Dr Samantha Irving is a respiratory physiologist at Royal Brompton Hospital. She has recently received Charity funding to continue her research into improving lung health monitoring for children with bronchiectasis.

Sam performs various lung function tests on young patients with a range of respiratory conditions. “My particular interest is in non-invasive measurement of the small airways, tests that we can do practically in the clinic that won't hurt our child at all but will give us information about the small airway function,” Sam explains

The health of the small airways is routinely monitored for patients with cystic fibrosis, however there are no guidelines for similar monitoring for patients with bronchiectasis. Sam said:

What I really want to do is discover whether any small airway monitoring tests will be useful in long-term management for these kids. I want to help keep them as well as we can, for as long as we possibly can, because quite a lot of them will potentially have lifelong lung problems.

What is bronchiectasis?

Bronchiectasis is a condition where the fine, tree like structure of the airways is damaged, often following a serious infection. Damaged airways may be overly large and can't adequately clear bacteria, viruses and pathogens out of the lungs.

Most children with bronchiectasis will have it secondary to a condition like cystic fibrosis or primary ciliary dyskinesia, (PCD) but some children can have bronchiectasis without having other conditions.

They’re a very rare group, even in Royal Brompton cohorts, and I think very underserved. They’re often not included in research proposals. I’m thrilled to get this funding as this research is something I’ve wanted to do for a very long time.

Symptoms for patients with bronchiectasis can vary, but many will need medication and daily physiotherapy to clear the airways and prevent infections. Infections and persistent coughing can also affect the energy levels of young patients with bronchiectasis, or impact them socially as they may be less able to play with their friends and take on out of school hobbies.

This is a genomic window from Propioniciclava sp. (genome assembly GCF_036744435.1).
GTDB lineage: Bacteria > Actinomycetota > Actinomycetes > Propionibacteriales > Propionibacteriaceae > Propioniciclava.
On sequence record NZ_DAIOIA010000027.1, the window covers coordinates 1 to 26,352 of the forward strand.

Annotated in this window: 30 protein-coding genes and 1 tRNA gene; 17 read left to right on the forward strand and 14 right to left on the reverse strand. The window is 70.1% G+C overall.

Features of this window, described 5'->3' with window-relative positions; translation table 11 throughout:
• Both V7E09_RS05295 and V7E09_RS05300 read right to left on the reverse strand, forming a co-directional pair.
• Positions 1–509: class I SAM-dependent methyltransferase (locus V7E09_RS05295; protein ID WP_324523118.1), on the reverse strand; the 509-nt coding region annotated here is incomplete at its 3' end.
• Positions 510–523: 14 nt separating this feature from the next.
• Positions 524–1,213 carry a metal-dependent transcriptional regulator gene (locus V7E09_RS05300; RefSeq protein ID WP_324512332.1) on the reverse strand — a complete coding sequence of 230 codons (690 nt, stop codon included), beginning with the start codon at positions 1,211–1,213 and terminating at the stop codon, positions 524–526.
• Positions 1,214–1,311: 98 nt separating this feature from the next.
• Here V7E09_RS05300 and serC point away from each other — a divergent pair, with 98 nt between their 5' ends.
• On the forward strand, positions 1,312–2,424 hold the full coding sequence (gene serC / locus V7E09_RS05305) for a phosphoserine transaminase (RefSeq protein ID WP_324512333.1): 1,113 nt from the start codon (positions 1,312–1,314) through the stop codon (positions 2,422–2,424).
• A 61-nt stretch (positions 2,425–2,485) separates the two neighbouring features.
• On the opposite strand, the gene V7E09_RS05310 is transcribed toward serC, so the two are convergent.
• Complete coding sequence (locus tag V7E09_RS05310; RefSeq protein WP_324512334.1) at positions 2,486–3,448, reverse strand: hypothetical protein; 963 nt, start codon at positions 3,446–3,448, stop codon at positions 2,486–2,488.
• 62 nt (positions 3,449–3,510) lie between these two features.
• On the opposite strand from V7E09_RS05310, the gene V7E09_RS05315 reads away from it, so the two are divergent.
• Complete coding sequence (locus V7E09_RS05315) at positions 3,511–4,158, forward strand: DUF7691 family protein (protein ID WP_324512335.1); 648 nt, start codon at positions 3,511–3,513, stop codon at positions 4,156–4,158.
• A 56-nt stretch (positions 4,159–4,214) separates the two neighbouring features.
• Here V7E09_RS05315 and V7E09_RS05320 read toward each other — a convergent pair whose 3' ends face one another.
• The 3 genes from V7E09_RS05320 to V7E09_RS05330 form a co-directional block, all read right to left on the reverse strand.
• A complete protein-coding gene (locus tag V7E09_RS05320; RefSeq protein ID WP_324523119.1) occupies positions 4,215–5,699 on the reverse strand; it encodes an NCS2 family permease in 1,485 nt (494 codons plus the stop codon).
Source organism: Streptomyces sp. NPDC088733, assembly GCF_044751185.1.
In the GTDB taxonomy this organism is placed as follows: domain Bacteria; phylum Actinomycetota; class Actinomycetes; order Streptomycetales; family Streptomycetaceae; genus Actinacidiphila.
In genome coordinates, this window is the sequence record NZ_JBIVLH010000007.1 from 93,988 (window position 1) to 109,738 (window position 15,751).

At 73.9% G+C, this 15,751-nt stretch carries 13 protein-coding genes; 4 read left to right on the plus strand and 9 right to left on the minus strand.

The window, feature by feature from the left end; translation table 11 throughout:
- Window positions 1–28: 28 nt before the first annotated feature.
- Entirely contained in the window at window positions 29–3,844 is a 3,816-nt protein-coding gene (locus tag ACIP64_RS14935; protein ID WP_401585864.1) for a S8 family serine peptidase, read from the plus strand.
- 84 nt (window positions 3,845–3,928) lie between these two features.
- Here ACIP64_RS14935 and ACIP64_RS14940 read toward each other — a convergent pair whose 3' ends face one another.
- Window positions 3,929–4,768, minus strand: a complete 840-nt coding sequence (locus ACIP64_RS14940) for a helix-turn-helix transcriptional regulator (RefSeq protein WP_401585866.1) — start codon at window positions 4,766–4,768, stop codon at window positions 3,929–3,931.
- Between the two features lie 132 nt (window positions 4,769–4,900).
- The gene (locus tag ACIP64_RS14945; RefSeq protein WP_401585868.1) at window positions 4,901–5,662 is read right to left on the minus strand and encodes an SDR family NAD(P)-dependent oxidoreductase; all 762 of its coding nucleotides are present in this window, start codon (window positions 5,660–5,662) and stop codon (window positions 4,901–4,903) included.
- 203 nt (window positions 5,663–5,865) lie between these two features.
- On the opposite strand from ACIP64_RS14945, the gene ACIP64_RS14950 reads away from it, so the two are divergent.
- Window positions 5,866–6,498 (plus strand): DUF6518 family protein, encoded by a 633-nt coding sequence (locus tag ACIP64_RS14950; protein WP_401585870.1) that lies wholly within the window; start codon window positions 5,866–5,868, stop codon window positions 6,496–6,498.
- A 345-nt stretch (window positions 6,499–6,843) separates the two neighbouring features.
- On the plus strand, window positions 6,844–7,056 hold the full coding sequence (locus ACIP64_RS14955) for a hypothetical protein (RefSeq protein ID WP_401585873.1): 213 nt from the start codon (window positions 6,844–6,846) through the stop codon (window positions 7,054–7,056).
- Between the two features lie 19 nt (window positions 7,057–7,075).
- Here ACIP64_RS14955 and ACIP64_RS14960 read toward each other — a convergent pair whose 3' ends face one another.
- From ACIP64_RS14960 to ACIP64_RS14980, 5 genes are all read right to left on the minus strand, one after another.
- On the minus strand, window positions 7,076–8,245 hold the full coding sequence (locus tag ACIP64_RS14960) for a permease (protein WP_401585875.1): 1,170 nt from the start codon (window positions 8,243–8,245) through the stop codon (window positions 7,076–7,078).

About Dr Irving’s study

Currently, there are no guidelines for how young patients with bronchiectasis are looked after in regard to lung function tests.

Sam will work with a group of patients at Royal Brompton to find out whether tests used for cystic fibrosis patients are sensitive to changes in a bronchiectasis patient’s health. “What I really hope is that getting the physiology right for these kids and being able to monitor them correctly means that we can keep an eye on exacerbations. We can detect changes when they're mild and early before they become severe, and we can adjust treatment accordingly to keep them well,” Sam said.

Sam is planning an online event for all the kids taking part. This will provide them with a space to talk about their experience in the study, to ask clinical teams questions and to meet peers. Like cystic fibrosis, bronchiectasis patients should not meet in person to prevent cross-infection. “Bronchiectasis is rarely given this kind of attention. It's just been so brilliant to get this funding to deliver this project as a whole package for them,” Sam said.

The data gathered from this period of research could lead to a multi-centre collaboration across the UK, working with a larger cohort of patients, and could ultimately lead to an improved protocol for the routine monitoring of bronchiectasis patients.

Royal Brompton and Harefield Hospitals Charity are pretty much one of the very few places that would consider funding this research. Sometimes it's difficult to get funders to care about small groups where you have these rare diseases, but who have quite a high burden of care.

They’re an amazing, often forgotten group to work with and I'm really excited to get started with it.”

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